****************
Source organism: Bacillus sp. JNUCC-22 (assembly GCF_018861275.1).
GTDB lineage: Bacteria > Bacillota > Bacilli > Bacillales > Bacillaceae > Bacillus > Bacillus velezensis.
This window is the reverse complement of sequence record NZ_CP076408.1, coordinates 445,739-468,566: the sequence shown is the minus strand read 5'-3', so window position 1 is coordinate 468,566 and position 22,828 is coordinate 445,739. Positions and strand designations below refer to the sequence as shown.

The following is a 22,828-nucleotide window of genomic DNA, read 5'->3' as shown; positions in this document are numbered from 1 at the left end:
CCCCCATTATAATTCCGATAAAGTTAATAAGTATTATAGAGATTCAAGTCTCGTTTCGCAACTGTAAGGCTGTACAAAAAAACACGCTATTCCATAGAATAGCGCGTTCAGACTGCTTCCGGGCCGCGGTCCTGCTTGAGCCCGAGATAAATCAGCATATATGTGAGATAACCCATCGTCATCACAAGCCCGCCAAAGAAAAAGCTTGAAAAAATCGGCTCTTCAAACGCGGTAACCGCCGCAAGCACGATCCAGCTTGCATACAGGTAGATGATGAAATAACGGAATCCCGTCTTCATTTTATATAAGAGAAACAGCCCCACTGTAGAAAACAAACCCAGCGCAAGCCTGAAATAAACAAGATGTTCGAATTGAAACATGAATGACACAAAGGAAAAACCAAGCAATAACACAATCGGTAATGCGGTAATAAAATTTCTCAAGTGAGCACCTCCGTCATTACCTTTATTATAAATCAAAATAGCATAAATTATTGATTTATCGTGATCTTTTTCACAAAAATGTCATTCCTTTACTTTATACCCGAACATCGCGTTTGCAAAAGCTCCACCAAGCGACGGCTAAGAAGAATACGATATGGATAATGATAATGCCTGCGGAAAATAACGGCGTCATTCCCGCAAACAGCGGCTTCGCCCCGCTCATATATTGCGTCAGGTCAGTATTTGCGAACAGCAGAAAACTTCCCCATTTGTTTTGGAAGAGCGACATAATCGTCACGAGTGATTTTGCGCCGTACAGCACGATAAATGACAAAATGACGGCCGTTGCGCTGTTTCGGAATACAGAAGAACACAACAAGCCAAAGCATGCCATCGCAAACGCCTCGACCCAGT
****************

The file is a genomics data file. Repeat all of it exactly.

Source organism: Bacillus sp. JNUCC-22 (assembly GCF_018861275.1).
GTDB lineage: Bacteria > Bacillota > Bacilli > Bacillales > Bacillaceae > Bacillus > Bacillus velezensis.
This window is the reverse complement of sequence record NZ_CP076408.1, coordinates 445,739-468,566: the sequence shown is the minus strand read 5'-3', so window position 1 is coordinate 468,566 and position 22,828 is coordinate 445,739. Positions and strand designations below refer to the sequence as shown.

The following is a 22,828-nucleotide window of genomic DNA, read 5'->3' as shown; positions in this document are numbered from 1 at the left end:
CCCCCATTATAATTCCGATAAAGTTAATAAGTATTATAGAGATTCAAGTCTCGTTTCGCAACTGTAAGGCTGTACAAAAAAACACGCTATTCCATAGAATAGCGCGTTCAGACTGCTTCCGGGCCGCGGTCCTGCTTGAGCCCGAGATAAATCAGCATATATGTGAGATAACCCATCGTCATCACAAGCCCGCCAAAGAAAAAGCTTGAAAAAATCGGCTCTTCAAACGCGGTAACCGCCGCAAGCACGATCCAGCTTGCATACAGGTAGATGATGAAATAACGGAATCCCGTCTTCATTTTATATAAGAGAAACAGCCCCACTGTAGAAAACAAACCCAGCGCAAGCCTGAAATAAACAAGATGTTCGAATTGAAACATGAATGACACAAAGGAAAAACCAAGCAATAACACAATCGGTAATGCGGTAATAAAATTTCTCAAGTGAGCACCTCCGTCATTACCTTTATTATAAATCAAAATAGCATAAATTATTGATTTATCGTGATCTTTTTCACAAAAATGTCATTCCTTTACTTTATACCCGAACATCGCGTTTGCAAAAGCTCCACCAAGCGACGGCTAAGAAGAATACGATATGGATAATGATAATGCCTGCGGAAAATAACGGCGTCATTCCCGCAAACAGCGGCTTCGCCCCGCTCATATATTGCGTCAGGTCAGTATTTGCGAACAGCAGAAAACTTCCCCATTTGTTTTGGAAGAGCGACATAATCGTCACGAGTGATTTTGCGCCGTACAGCACGATAAATGACAAAATGACGGCCGTTGCGCTGTTTCGGAATACAGAAGAACACAACAAGCCAAAGCATGCCATCGCAAACGCCTCGACCCAGT